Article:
BEFORE her fiance Greg Gilbert was diagnosed with cancer, Stacey Heale didn’t use Facebook and didn’t really know what Instagram and Twitter were.

Following his diagnosis with stage-four bowel cancer, which had spread to his lungs, she quickly educated herself and went on to launch a crowdfunding appeal for lifesaving treatment via social media.

It went on to be one of the fastest ever to reach its target on Gofundme, with £100,000 being donated in less than 48 hours.

That campaign went on to raise more than double the original target, with funds continuing to come in.

And Stacey has gone from being someone who didn’t feel comfortable with sharing personal information about herself and thinking no one would be interested, to having Facebook posts liked and shared hundreds of times, being interviewed for newspapers, on television and in magazines, launching her own website and now becoming the Daily Echo’s latest columnist.

Greg, frontman of indie band Delays, was diagnosed with cancer in November 2016.

“I’m a massive control freak and so much control had been taken away by the diagnosis,” says Stacey, a course leader in fashion at Solent University who is currently a full-time carer and mum.

“That’s part of why I started the fundraising campaign. I felt like I had to get some control back. You’re laying yourself bare, but for me, that’s been a necessity,” she says.

“I’ve always been very open with friends, but not on social media. But after Greg’s diagnosis, we both felt a huge need to tell people. We couldn’t bear the thought of people talking to us and not knowing what had happened.

“I’d find myself posting something and it getting 400 likes and 200 comments. People were saying ‘keep writing, I look forward to it’.

“A lot of the time, I posted while I was in hospital with Greg when he was having chemo. He’d be out of it for hours and I’d have nothing to do. Posting something on Facebook became a bit like a diary entry.”

The couple were used to Greg being recognised, especially in Southampton. Greg was even asked for his autograph when they were on their first date!

But being recognised was a new experience for Stacey.

“Last Christmas Eve we were out shopping with the girls and the fundraising campaign had had a lot of press and it was so weird.People were stopping us every 30 seconds, crying, hugging us, or just chatting,” says the mother of Dali, aged three, and Bay, one.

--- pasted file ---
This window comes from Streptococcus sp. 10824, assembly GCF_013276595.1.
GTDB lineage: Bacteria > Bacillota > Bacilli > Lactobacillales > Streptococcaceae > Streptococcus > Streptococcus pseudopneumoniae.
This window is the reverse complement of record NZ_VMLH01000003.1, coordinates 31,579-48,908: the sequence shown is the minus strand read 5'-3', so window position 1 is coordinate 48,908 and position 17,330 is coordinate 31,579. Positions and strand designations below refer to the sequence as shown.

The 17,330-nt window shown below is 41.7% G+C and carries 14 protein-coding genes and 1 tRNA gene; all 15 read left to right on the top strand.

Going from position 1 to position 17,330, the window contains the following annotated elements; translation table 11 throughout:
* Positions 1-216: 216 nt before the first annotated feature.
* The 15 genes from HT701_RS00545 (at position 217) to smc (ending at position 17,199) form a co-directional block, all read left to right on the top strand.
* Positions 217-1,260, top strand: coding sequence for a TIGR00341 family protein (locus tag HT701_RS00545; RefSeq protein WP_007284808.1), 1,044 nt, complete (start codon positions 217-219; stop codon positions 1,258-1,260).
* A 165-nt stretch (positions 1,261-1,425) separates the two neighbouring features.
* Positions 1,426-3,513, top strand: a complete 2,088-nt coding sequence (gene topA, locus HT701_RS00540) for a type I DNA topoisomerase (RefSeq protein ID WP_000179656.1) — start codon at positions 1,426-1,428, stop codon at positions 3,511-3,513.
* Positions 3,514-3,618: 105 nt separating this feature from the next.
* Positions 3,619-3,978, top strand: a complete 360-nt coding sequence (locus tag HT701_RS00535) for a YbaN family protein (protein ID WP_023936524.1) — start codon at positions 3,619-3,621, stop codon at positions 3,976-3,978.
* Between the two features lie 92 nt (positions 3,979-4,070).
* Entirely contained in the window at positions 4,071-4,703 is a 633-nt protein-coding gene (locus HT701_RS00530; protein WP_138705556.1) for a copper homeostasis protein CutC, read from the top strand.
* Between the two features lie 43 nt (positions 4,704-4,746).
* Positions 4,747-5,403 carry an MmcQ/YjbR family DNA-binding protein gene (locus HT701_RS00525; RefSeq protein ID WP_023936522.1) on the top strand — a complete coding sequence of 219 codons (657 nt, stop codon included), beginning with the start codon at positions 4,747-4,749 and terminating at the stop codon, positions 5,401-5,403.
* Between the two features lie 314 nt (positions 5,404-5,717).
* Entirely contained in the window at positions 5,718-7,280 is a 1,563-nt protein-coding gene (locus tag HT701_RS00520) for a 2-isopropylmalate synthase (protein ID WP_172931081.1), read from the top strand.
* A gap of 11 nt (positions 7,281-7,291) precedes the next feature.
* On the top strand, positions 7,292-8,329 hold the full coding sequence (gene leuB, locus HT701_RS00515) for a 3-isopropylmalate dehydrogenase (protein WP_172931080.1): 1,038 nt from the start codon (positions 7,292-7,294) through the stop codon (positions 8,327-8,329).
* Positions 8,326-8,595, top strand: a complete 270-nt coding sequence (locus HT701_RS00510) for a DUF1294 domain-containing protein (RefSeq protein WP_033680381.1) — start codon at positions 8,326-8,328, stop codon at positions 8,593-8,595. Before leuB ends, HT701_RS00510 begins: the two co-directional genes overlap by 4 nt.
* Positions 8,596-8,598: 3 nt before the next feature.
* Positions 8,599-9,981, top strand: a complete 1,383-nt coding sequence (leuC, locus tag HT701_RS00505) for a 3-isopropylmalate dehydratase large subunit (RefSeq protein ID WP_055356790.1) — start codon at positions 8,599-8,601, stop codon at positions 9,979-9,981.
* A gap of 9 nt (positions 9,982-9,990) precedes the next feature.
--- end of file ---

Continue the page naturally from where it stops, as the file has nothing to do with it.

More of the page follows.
“I’m happy it’s happened, because it means the campaign was successful. And it’s been incredibly supportive.”

Stacey says she has made some amazing connections through opening up to the world.

“It’s been a lovely by-product of a horrible situation,” she says.

“I’ve had such lovely messages. Yesterday I got a present in the post from a stranger who I’ve spoken to a bit over social media and it had a note that said ‘your honesty has changed my life’.

“To have that response from me talking about how I feel is amazing.”

Stacey hopes to inspire others to open up more. As well as sharing her own experiences on her website, Beneath the Weather, she is also providing a platform for others to share their story.

“I can be the vulnerable person who stands up first. I don’t mind that, if it means other people feel more relaxed about doing it.”

And she is keen to reach a wider audience through her new Daily Echo column.

“When we launched the fundraising campaign for Greg, one of the big things for me was the feeling that the city came together for us. All of these venues in Southampton put on fundraisers for us and we had people like Craig David and the Saints getting behind us and the Echo has been so supportive. It felt like we had all the city behind us.

“I love having a local paper and it’s great to be part of it.”

Stacey will be writing about the day-to-day life of a mum of two young children, dealing with cancer in the family and the ‘mundaneness and craziness’ of life, from trips to hospital to her girls running riot in clothes shops.

“I’m humbled that people are interested in our situation, as we bumble along with our kids and our dog.

“I feel that the writing I’m doing now is my best work, and it’s strange to be doing that when Greg is so gravely ill. Some friends have asked how I feel about that.

“We’ve been dealt this hand and I can’t control that. I can only control how I react to it.

“Some days I am in bed crying but I try to be more positive. I still want to be part of the world.”